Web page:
In 2016, I drove nine hours from Tennessee to Iowa during my spring break to research homoerotic Star Wars fanzines from the 1970s–1990s. “But why?” asked many of my peers. Well, I went through a bit of a crisis in the last months of my master’s program. Not knowing whether I would ever be in… Read more →
My Story When I found out I was pregnant on July 1, 2016, I thought it was the beginning of a story to which I knew the ending. My partner, Carter, and I had only just decided to try to become pregnant. It was our first attempt and it was a success! What a wonderful,… Read more →
During my first research trip to the National Archives in College Park I stayed with my family in Lorton, Virginia just outside Washington, D.C. Every morning I drove past Fort Belvoir, a large and seemingly endless military base with its own school system and stores, and wondered what the inner workings were like. All I… Read more →
On March 12, I attended the exhibit “World War I and American Art” at the Pennsylvania Academy of Fine Arts in Philadelphia. This museum and art school, one of the oldest art academies in the United States that first opened in 1805, hosted the exhibit as part of a nationwide effort to remember American entry… Read more →
Unless we’re toiling away in an English PhD program, most of us don’t pause in our daily lives to read poetry — to read anything closely, really. We might scrutinize a job offer or rental contract, or devour a Facebook feed. Seldom, however, do we allow ourselves to pause over a verse, to wade into… Read more →
If you haven’t heard of Claire Wyckoff, the San Francisco woman who copywrites by day for a global advertising firm and in her spare time maps runs that look like penises (or other stuff) around town using the NikePlus app, head over to her Tumblr right now. Seriously, right now. We’ll wait. Wyckoff appeared all over… Read more →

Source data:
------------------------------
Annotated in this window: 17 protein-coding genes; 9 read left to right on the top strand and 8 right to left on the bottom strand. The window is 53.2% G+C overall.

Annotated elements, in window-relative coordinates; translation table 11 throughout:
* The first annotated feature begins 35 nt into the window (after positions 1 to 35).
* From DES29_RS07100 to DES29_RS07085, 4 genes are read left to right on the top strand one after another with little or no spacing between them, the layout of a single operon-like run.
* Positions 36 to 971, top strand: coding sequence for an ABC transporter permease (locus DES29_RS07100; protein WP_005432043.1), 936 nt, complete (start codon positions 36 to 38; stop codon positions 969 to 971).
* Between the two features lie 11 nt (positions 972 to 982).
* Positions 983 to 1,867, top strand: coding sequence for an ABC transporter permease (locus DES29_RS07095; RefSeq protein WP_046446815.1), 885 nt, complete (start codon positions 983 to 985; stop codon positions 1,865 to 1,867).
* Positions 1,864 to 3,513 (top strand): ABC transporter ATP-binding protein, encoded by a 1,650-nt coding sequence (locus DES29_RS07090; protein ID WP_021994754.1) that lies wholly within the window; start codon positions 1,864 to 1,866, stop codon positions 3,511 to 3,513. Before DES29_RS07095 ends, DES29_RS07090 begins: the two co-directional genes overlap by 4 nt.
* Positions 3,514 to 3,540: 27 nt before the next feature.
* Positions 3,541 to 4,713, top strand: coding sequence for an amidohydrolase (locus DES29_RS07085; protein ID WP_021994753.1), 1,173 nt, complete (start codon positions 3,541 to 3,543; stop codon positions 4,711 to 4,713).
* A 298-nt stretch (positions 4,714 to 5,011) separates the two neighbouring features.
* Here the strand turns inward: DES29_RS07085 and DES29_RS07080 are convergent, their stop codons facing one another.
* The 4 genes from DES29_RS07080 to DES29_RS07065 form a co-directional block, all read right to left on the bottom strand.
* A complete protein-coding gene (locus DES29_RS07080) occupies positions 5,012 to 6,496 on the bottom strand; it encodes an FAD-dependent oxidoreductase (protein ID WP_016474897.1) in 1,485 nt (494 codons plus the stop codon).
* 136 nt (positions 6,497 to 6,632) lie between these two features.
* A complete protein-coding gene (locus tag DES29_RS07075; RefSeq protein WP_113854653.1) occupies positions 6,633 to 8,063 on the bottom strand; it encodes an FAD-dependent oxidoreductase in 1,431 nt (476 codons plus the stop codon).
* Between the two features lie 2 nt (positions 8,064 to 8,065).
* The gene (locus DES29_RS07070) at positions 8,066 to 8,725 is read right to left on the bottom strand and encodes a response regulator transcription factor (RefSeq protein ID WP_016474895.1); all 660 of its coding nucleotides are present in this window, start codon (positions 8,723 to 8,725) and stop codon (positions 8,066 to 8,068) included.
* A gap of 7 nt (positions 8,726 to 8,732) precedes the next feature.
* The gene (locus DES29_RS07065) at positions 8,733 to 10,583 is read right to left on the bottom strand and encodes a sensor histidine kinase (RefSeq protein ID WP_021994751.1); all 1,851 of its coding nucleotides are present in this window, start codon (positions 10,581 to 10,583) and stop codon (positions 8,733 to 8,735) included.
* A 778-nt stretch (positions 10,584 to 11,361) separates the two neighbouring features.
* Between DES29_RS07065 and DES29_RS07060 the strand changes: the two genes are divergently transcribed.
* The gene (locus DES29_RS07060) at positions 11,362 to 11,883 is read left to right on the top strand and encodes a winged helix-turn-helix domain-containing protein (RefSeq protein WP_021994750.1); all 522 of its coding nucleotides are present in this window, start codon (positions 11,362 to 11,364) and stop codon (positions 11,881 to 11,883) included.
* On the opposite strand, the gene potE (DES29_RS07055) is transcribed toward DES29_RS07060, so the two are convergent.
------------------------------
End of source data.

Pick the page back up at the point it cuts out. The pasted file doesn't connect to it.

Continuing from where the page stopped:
Once upon a time, AIDS was a focal point for artists in the United States. My design students and I recently read Maud Lavin’s Clean New World: Culture, Politics, and Graphic Design, in which she discusses the rise of political art and design in the 1980s after the election of Ronald Reagan.1 The Eighties —… Read more →
In 1963, Sylvia Plath stuck her head in an oven, turned on the gas, and committed suicide as her children slept. Her friend and fellow poet, Anne Sexton, memorialized Plath with a poem that linked them as suffering women who both had “the suicide inside” them: Ten years later, after a number of failed attempts, Sexton… Read more →
by Rachel Epp Buller
Well apparently, Barbie’s house is not such a dream after all. I’m working in Berlin for two months this summer, and there’s been quite a kerfuffle about the life-sized Barbie Dreamhouse that opened near Alexanderplatz in May. Organizers bill the Dreamhouse as a temporary theme park, but I think that may be overstating it slightly. The 2,500-square meter house is more like an expensive fun-house shopping experience – pay the money, walk through and see life-sized Barbie ensconced in her expansive pink world, bake virtual cupcakes on a touch screen, do some dress-up if you paid for the high-end VIP package, and then end your visit at the toy store.
By Rachel Epp Buller
One of the recurring themes in my “Women and Gender in Art History” class this semester has been the historical association of women with the domestic sphere. In the nineteenth century, we looked at examples of European art that addressed this clear cultural separation of spheres, where public = masculine and private = feminine. Of course, this cultural association of women with domesticity persisted throughout much of the twentieth century (think June Cleaver) and was cleverly marketed to women through seemingly endless inventions of domestic appliances and ever-better cleaning products.
By the 1970s, American feminist artists and writers began taking on the gendering of domesticity. Building on Betty Friedan’s arguments in The Feminine Mystique (1963), writers like Pat Mainardi critiqued the cultural assumptions that made cleaning a gendered imperative. In “The Politics of Housework” (1970), Mainardi examined the excuses used by her husband to avoid sharing the burden of household chores: